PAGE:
Once the students had settled on a verbal description of the commons area, they were asked to draw a diagram of the area to scale. Not one student had any experience with that exercise. Most were math phobic, having been spectacularly unsuccessful in the math courses taught in the traditional classroom. But having spent the past few days thinking about their environment in a more mindful way, they were motivated to tackle this assignment. Armed with 50’ tape measures, they had little trouble measuring the lines that defined the area’s boundary.
But connecting those lines in a scaled representation of the area presented some challenges. One challenge was the way one adjacent building jutted into the space the students were detailing. In order for the scaled drawing to come out right, the angle that the building “interrupted” the space had to be accurately defined—and it wasn’t an obvious right angle. With no way to use a protractor, the students were stymied. Attempts to use their limited knowledge of geometry to find a mathematical solution were futile. Solutions on the Internet were too technical in their language to be helpful.
And then, in a flash of insight, one student (whose math skills had been assessed by standardized testing measures as being in the lowest “novice” range) ran into the classroom and returned with a block of modeling clay which he proceeded to shape around the building’s corner. Once he had “modeled” the angle in this way, it was a simple matter of transferring the angle to a piece of paper which could now be measured with the protractor. Voila!! The satisfaction this student felt at finding that solution and the affirmation he received from his classmates was a brand new experience. He felt smart. He was smart…
One other example:
As previously mentioned, the students were asked to draw a scaled diagram of the commons area they had chosen to investigate. This, of course, was a ratio and proportions exercise most likely introduced to students in elementary school. But our math-challenged students approached this assignment as if they had been asked to prove the Pythagorean Theorem. A freshman girl (let’s call her Kayla) with a neurotic aversion to all things mathematic, watched quietly while the other three (somewhat mathematically challenged) members of her group struggled to work through the steps for converting their measurements to the scaled drawing. After looking at their measurements and the size of the graph paper they were required to use, they decided that 8 feet of measured distance should be 1 inch on the drawing. There were dozens of measurements—2’9’’, 47’3’’, 9’4’’, etc. The teachers were no help. The students were on their own to figure this out.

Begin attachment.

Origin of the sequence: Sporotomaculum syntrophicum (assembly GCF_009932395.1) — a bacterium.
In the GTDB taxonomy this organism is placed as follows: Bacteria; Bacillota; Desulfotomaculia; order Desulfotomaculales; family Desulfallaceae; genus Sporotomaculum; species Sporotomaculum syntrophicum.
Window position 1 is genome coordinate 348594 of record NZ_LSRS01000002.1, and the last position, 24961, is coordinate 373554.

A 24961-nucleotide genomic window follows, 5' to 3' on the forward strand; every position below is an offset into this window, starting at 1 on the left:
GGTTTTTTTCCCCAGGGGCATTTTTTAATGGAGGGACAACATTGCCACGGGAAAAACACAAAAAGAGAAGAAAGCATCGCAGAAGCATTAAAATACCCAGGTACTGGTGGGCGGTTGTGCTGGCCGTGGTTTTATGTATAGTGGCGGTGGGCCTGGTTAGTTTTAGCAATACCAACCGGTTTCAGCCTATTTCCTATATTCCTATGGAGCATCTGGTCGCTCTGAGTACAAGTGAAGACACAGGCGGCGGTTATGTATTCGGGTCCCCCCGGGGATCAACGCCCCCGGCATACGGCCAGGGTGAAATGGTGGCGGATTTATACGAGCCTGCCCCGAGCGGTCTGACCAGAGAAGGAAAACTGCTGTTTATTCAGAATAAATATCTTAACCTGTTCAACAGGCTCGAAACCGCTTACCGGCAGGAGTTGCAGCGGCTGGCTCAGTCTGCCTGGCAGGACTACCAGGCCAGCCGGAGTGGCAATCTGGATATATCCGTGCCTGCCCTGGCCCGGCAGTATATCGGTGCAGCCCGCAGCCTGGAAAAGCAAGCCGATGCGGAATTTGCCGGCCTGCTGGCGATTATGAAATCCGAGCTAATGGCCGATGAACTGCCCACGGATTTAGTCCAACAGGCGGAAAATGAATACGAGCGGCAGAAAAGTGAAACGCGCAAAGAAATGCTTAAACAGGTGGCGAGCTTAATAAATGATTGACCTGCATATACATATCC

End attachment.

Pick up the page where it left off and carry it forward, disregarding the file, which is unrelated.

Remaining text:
Normally, Kayla tuned out when presented with an assignment from a math book, engaging in all manner of avoidance (and class distracting) behaviors. But this was different…a problem, for sure, but not just a math problem. So, Kayla listened differently and she watched as different strategies were tried, and then—she got it! “We gotta make everything inches, and then we have to divide by 96!’’ She showed her group mates. It was a special moment and nearly impossible to describe. Normally a bit histrionic in her actions, Kayla seemed more centered, more authentic, in her excitement and enthusiasm at discovering this hidden skill. She was clearly enjoying feelings of competence that she rarely experienced in the school setting, let alone while doing math. She liked how it felt. She insisted on doing all the conversions herself, working without a break through part of her lunch period to finish…”